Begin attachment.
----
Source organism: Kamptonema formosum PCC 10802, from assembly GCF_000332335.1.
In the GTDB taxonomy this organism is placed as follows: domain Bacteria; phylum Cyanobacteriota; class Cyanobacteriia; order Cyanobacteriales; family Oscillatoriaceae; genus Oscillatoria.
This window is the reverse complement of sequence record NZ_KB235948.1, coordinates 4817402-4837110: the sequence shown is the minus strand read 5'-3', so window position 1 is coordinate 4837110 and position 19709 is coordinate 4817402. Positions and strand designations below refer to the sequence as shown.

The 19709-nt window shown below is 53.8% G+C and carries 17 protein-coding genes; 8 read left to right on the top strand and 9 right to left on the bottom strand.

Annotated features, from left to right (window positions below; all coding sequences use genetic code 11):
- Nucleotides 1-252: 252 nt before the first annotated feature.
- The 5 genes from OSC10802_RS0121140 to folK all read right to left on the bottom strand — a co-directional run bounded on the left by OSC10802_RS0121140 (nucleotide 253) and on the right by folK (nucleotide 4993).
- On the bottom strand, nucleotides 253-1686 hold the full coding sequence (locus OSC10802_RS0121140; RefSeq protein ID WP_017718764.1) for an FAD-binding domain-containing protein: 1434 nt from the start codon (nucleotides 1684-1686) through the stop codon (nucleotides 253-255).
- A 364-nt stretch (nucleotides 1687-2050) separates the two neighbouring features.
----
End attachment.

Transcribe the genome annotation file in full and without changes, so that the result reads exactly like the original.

Source organism: Kamptonema formosum PCC 10802, from assembly GCF_000332335.1.
In the GTDB taxonomy this organism is placed as follows: domain Bacteria; phylum Cyanobacteriota; class Cyanobacteriia; order Cyanobacteriales; family Oscillatoriaceae; genus Oscillatoria.
This window is the reverse complement of sequence record NZ_KB235948.1, coordinates 4817402-4837110: the sequence shown is the minus strand read 5'-3', so window position 1 is coordinate 4837110 and position 19709 is coordinate 4817402. Positions and strand designations below refer to the sequence as shown.

The 19709-nt window shown below is 53.8% G+C and carries 17 protein-coding genes; 8 read left to right on the top strand and 9 right to left on the bottom strand.

Annotated features, from left to right (window positions below; all coding sequences use genetic code 11):
- Nucleotides 1-252: 252 nt before the first annotated feature.
- The 5 genes from OSC10802_RS0121140 to folK all read right to left on the bottom strand — a co-directional run bounded on the left by OSC10802_RS0121140 (nucleotide 253) and on the right by folK (nucleotide 4993).
- On the bottom strand, nucleotides 253-1686 hold the full coding sequence (locus OSC10802_RS0121140; RefSeq protein ID WP_017718764.1) for an FAD-binding domain-containing protein: 1434 nt from the start codon (nucleotides 1684-1686) through the stop codon (nucleotides 253-255).
- A 364-nt stretch (nucleotides 1687-2050) separates the two neighbouring features.